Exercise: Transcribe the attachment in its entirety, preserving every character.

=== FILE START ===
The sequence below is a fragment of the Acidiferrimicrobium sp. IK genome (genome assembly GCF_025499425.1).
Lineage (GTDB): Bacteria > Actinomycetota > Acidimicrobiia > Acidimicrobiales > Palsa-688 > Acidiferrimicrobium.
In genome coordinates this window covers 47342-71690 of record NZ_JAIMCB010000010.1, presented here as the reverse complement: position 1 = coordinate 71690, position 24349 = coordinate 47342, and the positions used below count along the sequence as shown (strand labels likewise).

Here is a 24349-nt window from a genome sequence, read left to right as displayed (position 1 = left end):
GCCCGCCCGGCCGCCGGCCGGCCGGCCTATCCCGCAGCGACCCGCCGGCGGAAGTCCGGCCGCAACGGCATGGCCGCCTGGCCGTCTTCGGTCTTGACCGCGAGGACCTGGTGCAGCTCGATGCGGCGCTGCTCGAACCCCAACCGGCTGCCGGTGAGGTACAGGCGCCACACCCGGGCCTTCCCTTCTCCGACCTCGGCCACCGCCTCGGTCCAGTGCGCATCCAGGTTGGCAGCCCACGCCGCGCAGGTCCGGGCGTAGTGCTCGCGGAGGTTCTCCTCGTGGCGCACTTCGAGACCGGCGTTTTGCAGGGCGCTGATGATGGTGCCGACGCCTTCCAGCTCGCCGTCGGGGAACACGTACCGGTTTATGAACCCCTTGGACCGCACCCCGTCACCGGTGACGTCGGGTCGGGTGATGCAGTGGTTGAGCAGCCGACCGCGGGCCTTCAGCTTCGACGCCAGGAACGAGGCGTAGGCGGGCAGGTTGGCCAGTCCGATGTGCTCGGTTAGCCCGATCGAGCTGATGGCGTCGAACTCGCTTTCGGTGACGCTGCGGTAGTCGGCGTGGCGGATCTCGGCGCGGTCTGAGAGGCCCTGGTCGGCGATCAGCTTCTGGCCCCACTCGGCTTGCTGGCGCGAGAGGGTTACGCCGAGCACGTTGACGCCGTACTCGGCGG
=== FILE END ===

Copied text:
The sequence below is a fragment of the Acidiferrimicrobium sp. IK genome (genome assembly GCF_025499425.1).
Lineage (GTDB): Bacteria > Actinomycetota > Acidimicrobiia > Acidimicrobiales > Palsa-688 > Acidiferrimicrobium.
In genome coordinates this window covers 47342-71690 of record NZ_JAIMCB010000010.1, presented here as the reverse complement: position 1 = coordinate 71690, position 24349 = coordinate 47342, and the positions used below count along the sequence as shown (strand labels likewise).

Here is a 24349-nt window from a genome sequence, read left to right as displayed (position 1 = left end):
GCCCGCCCGGCCGCCGGCCGGCCGGCCTATCCCGCAGCGACCCGCCGGCGGAAGTCCGGCCGCAACGGCATGGCCGCCTGGCCGTCTTCGGTCTTGACCGCGAGGACCTGGTGCAGCTCGATGCGGCGCTGCTCGAACCCCAACCGGCTGCCGGTGAGGTACAGGCGCCACACCCGGGCCTTCCCTTCTCCGACCTCGGCCACCGCCTCGGTCCAGTGCGCATCCAGGTTGGCAGCCCACGCCGCGCAGGTCCGGGCGTAGTGCTCGCGGAGGTTCTCCTCGTGGCGCACTTCGAGACCGGCGTTTTGCAGGGCGCTGATGATGGTGCCGACGCCTTCCAGCTCGCCGTCGGGGAACACGTACCGGTTTATGAACCCCTTGGACCGCACCCCGTCACCGGTGACGTCGGGTCGGGTGATGCAGTGGTTGAGCAGCCGACCGCGGGCCTTCAGCTTCGACGCCAGGAACGAGGCGTAGGCGGGCAGGTTGGCCAGTCCGATGTGCTCGGTTAGCCCGATCGAGCTGATGGCGTCGAACTCGCTTTCGGTGACGCTGCGGTAGTCGGCGTGGCGGATCTCGGCGCGGTCTGAGAGGCCCTGGTCGGCGATCAGCTTCTGGCCCCACTCGGCTTGCTGGCGCGAGAGGGTTACGCCGAGCACGTTGACGCCGTACTCGGCGG